ACCIDENT: Sun Country 737 Gear Collapse in Las Vegas

By Spyros Georgilidakis | February 5, 2022

The crew of a Sun Country 737 had to return to Las Vegas after getting an unsafe gear indication. They then made a dramatic but safe landing.

ACCIDENT: Sun Country 737 Gear Collapse in Las Vegas
Photo: Joao Carlos Medau, CC BY 2.0

This accident happened on the 4th of February and involved Sun Country flight SY-110. This is a scheduled domestic flight departing from Las Vegas Harry Reid International (KLAS, formerly McCarran) in Nevada, USA. Its destination was Minneapolis Saint Paul International Airport (KMSP). There were 50 passengers and 6 crew on the flight.

While the flight’s scheduled departure was for before midnight on the 3rd, a delay put it on the 4th. The Sun Country crew lined up their 737 on runway 01R and departed at 12:39 am. But the crew stopped their climb, just after clearing Las Vegas, on an eastbound heading. Levelling off at 9,500 feet, the crew informed ATC that they had a problem with their right main gear.

The accident aircraft wears the airline’s old livery (see the previous photo). This is the new one. Photo: Raine004, CC BY-SA 4.0

The crew of the Sun Country 737 spent just under half an hour troubleshooting their aircraft’s issue. Along the way, they descended to 7,500 feet. Then, about 40 minutes after taking off, they prepared to land on runway 26R. Meanwhile, fire and rescue vehicles at the airport got ready for the flight’s arrival.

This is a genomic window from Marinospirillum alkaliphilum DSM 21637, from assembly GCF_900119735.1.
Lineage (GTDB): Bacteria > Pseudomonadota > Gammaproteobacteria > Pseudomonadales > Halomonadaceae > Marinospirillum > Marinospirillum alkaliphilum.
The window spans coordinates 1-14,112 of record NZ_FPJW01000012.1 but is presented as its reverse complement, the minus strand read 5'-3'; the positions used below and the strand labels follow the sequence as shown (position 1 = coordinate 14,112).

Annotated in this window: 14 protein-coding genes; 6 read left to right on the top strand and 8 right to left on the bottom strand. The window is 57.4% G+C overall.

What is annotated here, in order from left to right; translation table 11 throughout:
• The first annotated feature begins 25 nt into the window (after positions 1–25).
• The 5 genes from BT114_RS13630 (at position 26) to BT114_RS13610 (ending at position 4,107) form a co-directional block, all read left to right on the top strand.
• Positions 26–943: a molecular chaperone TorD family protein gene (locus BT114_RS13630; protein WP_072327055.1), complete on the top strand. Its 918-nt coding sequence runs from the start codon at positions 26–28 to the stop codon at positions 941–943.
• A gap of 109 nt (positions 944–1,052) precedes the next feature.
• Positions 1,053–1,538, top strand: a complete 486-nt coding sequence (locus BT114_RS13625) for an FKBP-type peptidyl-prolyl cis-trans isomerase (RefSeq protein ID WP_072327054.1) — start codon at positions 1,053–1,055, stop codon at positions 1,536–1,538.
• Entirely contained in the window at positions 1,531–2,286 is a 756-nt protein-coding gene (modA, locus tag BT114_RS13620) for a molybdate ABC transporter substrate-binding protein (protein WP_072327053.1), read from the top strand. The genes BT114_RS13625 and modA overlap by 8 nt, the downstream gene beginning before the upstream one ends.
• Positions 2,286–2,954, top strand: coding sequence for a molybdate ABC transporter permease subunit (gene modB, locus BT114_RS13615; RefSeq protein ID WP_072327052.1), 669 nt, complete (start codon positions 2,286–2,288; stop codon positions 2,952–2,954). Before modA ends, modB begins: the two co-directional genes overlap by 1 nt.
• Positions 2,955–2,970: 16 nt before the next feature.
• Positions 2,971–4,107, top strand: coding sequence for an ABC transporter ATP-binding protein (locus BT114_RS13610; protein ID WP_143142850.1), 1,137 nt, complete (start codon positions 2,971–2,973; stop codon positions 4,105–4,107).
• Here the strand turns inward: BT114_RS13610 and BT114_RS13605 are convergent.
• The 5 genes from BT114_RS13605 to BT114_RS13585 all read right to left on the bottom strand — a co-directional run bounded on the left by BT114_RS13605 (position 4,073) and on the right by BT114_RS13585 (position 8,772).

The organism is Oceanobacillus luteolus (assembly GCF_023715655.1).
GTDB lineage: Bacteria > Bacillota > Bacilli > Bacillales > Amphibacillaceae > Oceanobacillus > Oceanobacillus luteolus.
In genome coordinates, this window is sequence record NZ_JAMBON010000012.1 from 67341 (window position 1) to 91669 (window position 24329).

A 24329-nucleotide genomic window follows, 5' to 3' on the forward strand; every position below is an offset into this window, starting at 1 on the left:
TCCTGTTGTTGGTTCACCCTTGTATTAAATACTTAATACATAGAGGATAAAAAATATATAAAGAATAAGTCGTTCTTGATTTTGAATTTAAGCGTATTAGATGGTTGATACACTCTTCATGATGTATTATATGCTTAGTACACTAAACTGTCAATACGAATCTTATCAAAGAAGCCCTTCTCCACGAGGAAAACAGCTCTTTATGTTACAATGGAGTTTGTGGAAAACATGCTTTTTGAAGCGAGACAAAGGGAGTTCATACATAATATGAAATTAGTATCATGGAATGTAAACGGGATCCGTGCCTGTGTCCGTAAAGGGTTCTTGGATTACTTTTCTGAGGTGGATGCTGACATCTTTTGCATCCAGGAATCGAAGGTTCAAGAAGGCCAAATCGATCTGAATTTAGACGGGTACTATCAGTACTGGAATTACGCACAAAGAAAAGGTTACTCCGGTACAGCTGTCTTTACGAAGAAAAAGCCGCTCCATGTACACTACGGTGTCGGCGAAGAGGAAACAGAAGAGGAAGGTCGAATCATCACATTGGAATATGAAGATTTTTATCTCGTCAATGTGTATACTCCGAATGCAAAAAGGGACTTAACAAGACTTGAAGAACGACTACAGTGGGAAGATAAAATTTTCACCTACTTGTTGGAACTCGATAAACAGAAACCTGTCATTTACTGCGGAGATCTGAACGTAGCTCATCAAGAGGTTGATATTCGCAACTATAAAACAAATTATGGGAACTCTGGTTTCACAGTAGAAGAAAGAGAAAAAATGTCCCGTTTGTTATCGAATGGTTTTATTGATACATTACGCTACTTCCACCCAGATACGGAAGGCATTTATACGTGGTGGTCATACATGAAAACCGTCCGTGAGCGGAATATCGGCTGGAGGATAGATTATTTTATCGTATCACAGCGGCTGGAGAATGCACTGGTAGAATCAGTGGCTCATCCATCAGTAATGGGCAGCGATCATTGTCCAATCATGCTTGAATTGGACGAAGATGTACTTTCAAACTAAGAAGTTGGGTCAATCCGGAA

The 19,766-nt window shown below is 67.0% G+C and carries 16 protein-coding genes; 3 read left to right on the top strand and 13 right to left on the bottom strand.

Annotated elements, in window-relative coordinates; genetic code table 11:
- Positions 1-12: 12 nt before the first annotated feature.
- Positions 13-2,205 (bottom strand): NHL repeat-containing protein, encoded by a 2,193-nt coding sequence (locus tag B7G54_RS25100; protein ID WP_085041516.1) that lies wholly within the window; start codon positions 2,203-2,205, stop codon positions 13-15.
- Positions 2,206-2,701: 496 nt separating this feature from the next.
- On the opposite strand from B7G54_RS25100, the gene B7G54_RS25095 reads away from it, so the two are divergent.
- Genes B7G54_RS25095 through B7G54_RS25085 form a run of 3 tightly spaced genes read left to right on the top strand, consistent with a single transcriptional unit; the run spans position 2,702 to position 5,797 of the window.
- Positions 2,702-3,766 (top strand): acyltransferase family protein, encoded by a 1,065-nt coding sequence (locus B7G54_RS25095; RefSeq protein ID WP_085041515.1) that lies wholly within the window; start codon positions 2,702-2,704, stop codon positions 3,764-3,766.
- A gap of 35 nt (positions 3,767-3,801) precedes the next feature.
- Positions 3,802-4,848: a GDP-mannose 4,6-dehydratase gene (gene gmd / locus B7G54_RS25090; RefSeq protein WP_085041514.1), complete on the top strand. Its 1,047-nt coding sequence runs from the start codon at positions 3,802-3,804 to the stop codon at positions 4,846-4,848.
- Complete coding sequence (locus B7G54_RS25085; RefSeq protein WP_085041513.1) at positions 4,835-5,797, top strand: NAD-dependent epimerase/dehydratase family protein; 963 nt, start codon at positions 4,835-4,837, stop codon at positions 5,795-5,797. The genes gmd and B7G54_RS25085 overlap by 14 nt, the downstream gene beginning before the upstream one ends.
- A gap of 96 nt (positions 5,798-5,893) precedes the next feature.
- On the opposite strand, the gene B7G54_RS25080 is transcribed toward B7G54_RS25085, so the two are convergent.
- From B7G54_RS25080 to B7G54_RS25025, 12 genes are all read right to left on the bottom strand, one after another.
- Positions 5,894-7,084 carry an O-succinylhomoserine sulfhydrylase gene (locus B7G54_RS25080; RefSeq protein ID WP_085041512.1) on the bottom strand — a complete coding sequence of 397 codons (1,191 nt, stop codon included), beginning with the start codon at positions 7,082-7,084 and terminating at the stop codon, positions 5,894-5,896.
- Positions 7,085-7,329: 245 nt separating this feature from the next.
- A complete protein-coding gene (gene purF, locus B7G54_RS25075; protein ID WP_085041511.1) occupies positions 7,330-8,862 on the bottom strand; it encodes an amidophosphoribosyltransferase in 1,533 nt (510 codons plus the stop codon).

The Landing Of The Sun Country 737

According to local reports, the aircraft initially touched down on all of its landing gear. But as the Sun Country aircraft slowed to around 85-100 knots, its right main gear leg collapsed. So the aircraft’s right-hand engine dragged along the runway, with some sparks and smoke. The aircraft stopped quickly, unable to move further.

ACCIDENT: Sun Country 737 Gear Collapse in Las Vegas
Photo: amtrak_russ, CC BY 2.0

Fire and rescue crews quickly reached the aircraft. There was no fire. So despite the damage, there was no evacuation on the runway. Instead, the passengers and crew of the Sun Country flight disembarked the 737 using airstairs. There were no injuries. However, the aircraft had to stay on the runway overnight.

This is a Boeing 737-8K2 with tail number N817SY. Like other Sun Country aircraft, this 737 had a few previous owners. Its first operator was Transavia in the Netherlands, a bit over 20 years ago. The airline leased it to other operators, and it even wore KLM’s colours for a while. Sun Country began operating it in November 2011.

The next morning, crews with cranes and a low-loader moved the stricken 737 off the runway. As of this writing, it remains in Las Vegas. Sun Country Airlines had a total of 47 737-800s, with Minneapolis being its primary hub.


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